There are more and less charitable ways of understanding Powell's decision: As a laudable and historic pushing of the boundaries in a genuine effort to stop genocide; as a misguided, or even self-serving, attempt to avoid the risk of a Rwanda-like shaming when the story of Darfur was eventually written; or as an endeavor to claim the moral high-ground in the midst of the war on terror that ultimately undermined the power of the genocide label. What is not in question is Powell's strategy of using the determination to spur other countries to act in Darfur failed.

Neither Taft's June 25 memorandum nor Powell himself factored in the legacy of the secretary of state's infamous 2003 testimony before the UN Security Council when he said Iraq had weapons of mass destruction. By the time Powell made his Darfur genocide determination, the U.S. invasion of Iraq had become a quagmire, global coverage of U.S. human rights abuses in Abu Ghraib and Guantanamo had diminished whatever "soft power" the U.S. had in the wake of 9/11, and Powell's personal credibility had been weakened by his WMD speech.

Far from spurring others to act on Darfur, Powell's genocide determination made other nations wary; his was perhaps the least credible voice of all to rally other states to the cause of human rights in a Muslim country. Not even the Bush administration's war-weary ally, Tony Blair, was willing to apply the genocide label.

What Powell's genocide determination did do, however, was to catalyze a U.S.-based citizens movement for Darfur. The so-called Save Darfur movement used the moral force of the genocide label to try to spur the U.S. government to action, believing that the battle to stop the atrocities in Darfur would be won or lost in the realm of U.S. domestic politics.

But seven years later neither a genocide determination by the U.S. government, nor an outcry by the American people have been enough to bring peace to Darfur.

Looking Forward

Genocide or not, the situation in Darfur today remains unresolved, with millions displaced and still too insecure to return to their homes. Moreover, a brutal war has now erupted in another part of Sudan, in an area called Southern Kordofan. It's no stretch to imagine that the State Department's current legal adviser, Harold Koh, will soon be pushed to answer the same questions as Taft faced seven years ago: Does the situation constitute genocide? And if so, what is the U.S. obligated to do about it?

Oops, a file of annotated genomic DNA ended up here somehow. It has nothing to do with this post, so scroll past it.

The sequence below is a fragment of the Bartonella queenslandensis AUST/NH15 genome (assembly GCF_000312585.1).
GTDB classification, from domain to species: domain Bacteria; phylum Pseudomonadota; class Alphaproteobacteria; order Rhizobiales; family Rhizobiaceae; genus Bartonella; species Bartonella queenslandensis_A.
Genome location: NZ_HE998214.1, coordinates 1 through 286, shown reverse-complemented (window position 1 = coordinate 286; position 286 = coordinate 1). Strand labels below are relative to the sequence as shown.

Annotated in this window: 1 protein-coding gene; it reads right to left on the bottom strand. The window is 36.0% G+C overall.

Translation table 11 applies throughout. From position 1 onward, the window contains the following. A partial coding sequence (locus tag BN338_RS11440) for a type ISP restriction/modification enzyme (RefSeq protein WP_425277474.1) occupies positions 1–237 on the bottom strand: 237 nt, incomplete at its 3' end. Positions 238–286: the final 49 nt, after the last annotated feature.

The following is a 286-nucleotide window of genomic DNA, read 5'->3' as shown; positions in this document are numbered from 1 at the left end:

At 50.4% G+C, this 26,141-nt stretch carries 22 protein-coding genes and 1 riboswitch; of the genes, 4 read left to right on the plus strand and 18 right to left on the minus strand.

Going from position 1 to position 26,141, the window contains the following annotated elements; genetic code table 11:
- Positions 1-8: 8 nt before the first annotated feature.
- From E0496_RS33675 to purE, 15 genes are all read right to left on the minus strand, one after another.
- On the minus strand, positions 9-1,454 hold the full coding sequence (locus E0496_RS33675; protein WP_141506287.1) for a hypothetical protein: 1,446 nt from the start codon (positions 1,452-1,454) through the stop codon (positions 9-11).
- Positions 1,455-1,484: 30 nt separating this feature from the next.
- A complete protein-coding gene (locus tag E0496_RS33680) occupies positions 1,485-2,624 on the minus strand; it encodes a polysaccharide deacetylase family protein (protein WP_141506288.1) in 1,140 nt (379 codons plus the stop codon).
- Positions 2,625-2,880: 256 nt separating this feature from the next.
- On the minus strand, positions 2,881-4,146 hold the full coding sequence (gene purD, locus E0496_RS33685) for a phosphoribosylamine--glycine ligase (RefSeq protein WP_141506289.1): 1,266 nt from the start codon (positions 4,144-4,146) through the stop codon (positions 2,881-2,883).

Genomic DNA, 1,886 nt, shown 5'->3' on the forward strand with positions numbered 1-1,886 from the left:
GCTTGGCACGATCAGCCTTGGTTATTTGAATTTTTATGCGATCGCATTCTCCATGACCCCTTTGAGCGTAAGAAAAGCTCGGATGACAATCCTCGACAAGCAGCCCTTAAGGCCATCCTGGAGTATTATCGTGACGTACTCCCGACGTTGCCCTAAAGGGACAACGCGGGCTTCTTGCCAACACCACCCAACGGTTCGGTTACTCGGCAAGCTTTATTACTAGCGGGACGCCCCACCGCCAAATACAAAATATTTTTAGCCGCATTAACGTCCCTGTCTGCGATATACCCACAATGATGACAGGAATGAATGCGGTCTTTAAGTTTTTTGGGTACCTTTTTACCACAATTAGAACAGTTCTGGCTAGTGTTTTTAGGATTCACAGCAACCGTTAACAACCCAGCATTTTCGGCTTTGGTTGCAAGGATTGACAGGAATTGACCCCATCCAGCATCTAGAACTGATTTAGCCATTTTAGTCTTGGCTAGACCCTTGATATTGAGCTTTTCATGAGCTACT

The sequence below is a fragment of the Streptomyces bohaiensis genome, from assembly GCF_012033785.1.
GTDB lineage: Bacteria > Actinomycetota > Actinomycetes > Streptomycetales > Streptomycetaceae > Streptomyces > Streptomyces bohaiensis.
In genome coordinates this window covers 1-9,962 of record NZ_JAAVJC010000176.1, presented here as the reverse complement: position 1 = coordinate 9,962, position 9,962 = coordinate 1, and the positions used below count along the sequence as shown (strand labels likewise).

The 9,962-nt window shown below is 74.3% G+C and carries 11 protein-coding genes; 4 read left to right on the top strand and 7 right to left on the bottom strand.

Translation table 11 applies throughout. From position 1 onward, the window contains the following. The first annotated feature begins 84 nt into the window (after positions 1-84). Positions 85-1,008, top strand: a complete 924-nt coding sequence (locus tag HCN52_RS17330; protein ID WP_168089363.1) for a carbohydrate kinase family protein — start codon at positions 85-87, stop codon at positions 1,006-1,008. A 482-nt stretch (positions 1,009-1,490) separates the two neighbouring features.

The soundest response to the second question is that the U.S. is obligated to take all measures within its power that might contribute to preventing genocide. Moreover, according to the International Court of Justice, that obligation kicks in even in the absence of a conclusive genocide determination; those who have signed the convention are obligated to take preventative action as soon as there is a "serious risk" of genocide.

The response to the first question should be dictated solely by the evidence. But lining up the Clinton and Bush administration responses to Rwanda and Darfur respectively provides a telling reminder of how readily political ends, well-intentioned or not, can influence those tasked with deciding whether to label a situation genocide.

In the Clinton administration, the argument that a genocide determination would bring a legal obligation to act was used as a rationale for avoiding such a determination -- notwithstanding clear evidence that genocide was taking place. In the Bush administration, the argument that a genocide determination would not bring any legal obligation to act, coupled with an erroneous belief it might get others to do so, contributed to such a determination being made - notwithstanding legal advice that the contemporaneous evidence was inconclusive.

Though reaching different conclusions on whether or not to apply the genocide label, the decision of both Democratic and Republican administrations alike were influenced more by what they believed a genocide determination would mean in terms of action rather than by a strict interpretation of the evidence they had before them. The results to date suggest that neither Rwandans nor Sudanese have been well-served by such instrumentally-motivated avoidance, or use, of the g-word.

What lessons should be taken from this bleak history? One lesson is that it is time to revisit the assumption that whatever the U.S. government says (or does not say) is crucial to determining outcomes on the ground. Another is that it is unwise to place so much stock in a label -- even one as potent as genocide.

*It was not the first time a Secretary of State had uttered the word genocide in relation to an ongoing conflict. On June 10, towards the end of the 1994 genocide in Rwanda, Secretary Warren Christopher, on a visit to Istanbul, responded to a question on whether Rwanda was genocide with the following answer: "If there is any particular magic in calling it genocide, I have no hesitancy in saying that." However, the same day, following Christopher's instructions that U.S. officials not use the word "genocide" directly, the State Department spokesperson continued to refuse to call the situation genocide. Powell's testimony before the Senate Foreign Relations Committee therefore marked the first time the word has been formally used by the executive branch.